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On this page: Panhellenius – Panides – Panodorus – Panomphaeus – Panope – Panopeus – Panoptes – Panotion – Pansa



PANHELLENIUS (Ilai/eAMjVios), i.e. the god common to, or worshipped by all. the Hellenes or Greeks, occurs as a surname of the Dodonaean Zeus, whose worship had been transplanted by the Hellenes, in the emigration from Thessaly, to Aegina. Subsequently, when the name Hellenes was applied to all the Greeks, the meaning of the god's surname likewise became more extensive, and it was derived from the propitiatory sacrifice which Aeacus was said to have offered on behalf of all the Greeks, and by the command of the Delphic oracle, for the purpose of averting a famine (Paus. i. 44. § 13). On that occasion Aeacus designated Zeus as the national god of all the Greeks (Find. Nem. v. 19 ; Herod, ix. 7 ; Aristoph. Equit. 1253 ; Plut. Lycurg. 6). In Aegina there was a sanctuary of Zeus Panhellenius, which was said to have been founded by Aeacus ; and a festival, Panhellenia, was celebrated there. (Paus. i. 18. § 9 ; Miiller, Aeginet. p. 18, &c. 155, &c.) [L. S.]

PANIDES (TlaviSris), a king of Chalcis on the Euripus, who is said to have given his opinion that Hesiod was superior as a poet to Homer, and hence became proverbial as a man of perverse taste and judgment. (Philostr. Her. xviii. 2.) [L. S.]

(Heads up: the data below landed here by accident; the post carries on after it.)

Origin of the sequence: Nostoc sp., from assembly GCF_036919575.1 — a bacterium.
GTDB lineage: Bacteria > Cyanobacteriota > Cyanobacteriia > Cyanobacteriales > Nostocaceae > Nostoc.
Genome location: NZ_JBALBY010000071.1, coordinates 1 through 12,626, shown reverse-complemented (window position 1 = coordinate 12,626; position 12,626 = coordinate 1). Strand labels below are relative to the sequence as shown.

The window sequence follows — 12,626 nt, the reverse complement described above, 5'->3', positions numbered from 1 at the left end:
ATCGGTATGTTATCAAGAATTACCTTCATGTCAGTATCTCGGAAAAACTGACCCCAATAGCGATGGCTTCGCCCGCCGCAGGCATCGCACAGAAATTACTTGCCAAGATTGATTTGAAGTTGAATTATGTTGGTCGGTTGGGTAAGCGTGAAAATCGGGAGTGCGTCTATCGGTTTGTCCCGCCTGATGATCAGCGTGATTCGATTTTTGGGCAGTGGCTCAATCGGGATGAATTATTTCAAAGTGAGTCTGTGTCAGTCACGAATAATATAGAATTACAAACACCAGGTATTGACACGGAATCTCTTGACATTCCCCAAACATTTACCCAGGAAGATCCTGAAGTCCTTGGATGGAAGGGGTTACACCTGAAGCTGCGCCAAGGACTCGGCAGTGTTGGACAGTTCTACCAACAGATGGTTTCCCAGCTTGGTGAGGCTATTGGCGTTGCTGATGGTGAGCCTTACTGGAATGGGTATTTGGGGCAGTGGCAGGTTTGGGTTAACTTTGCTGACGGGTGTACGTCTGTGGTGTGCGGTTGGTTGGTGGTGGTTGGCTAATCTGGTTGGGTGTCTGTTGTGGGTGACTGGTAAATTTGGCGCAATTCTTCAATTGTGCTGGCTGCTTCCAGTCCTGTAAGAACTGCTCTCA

PANODORUS, an Egyptian monk in the reign of the emperor Arcadius, wrote a %poz>oypa-</Hoz/, in which he found great fault with Eusebius, from whom, however, he took many of his state­ments. He is frequently mentioned by Syncellus. (Voss. de Hist. Graec. p. 308, ed. Westermann ; Fabric. Bib/. Graec. vol. vii. p. 444.)

PANOMPHAEUS (Uavo^aTos], i. e. the au­ thor of all signs and omens, occurs as a surname of Helios (Quint. Smyrn. v. 624), and of Zeus, who had a sanctuary on -the Hellespont between capes Rhoeteum and Sigeum. (Horn. II. viii. 250 ; Orph. Argon. 660 ; Ov. Met. xi. 198.) [L. S.J

PANOPE (naroTnj), the name of two my­ thical personages, one a daughter of Nereus and Doris (Horn. //. xviii. 45 ; Hes. Tlieog. 250), and the other a daughter of Thespius. (Apollod. ii. 7. § 8.) [L. S.J

PANOPEUS (TlcwoTrevs), a son of Phocus and Asteropaea, and brother of Crisus or Crissus, with whom he is said to have quarrelled even when yet in his mother's womb. -He accompanied Amphi­ tryon on his expedition against the Taphians or Teleboans, and took an oath by Athene and Ares not to embezzle any part of the booty. But he broke his oath, and as a punishment for it, his son Epeins became unwarlike. He is also mentioned among the Galydonian hunters. (Horn. II. xxiii. 665 ; Lycophr. 935, &c. ; Apollod. ii. 4. § 7 ; Paus. ii. 29. § 4, x. 4. § 1 ; Ov. Met. viii. 312 ; Schol. ad Eur. Orest. 33.) [L. S.]

PANOTION, URBI'NIUS, was proscribed by the triumvirs in b.c. 43, but was preserved by the extraordinary fidelity of one of his slaves who ex­changed dresses with his master, dismissed him by the back-door as the soldiers were entering the villa, then placed himself in the bed of Panopion, and allowed himself to be killed as if he were the latter. Panopion afterwards testified his gratitude by erecting a handsome monument over his slave (Val. Max. vi. 8. § 6 ; Macrob* Saturn, i. 11). Appian calls the master Appius (B. C. iv. 44) ; and Dion Cassius (xlvii. 10) and Seneca (de Benef iii. 25) relate the event, but without mentioning any name.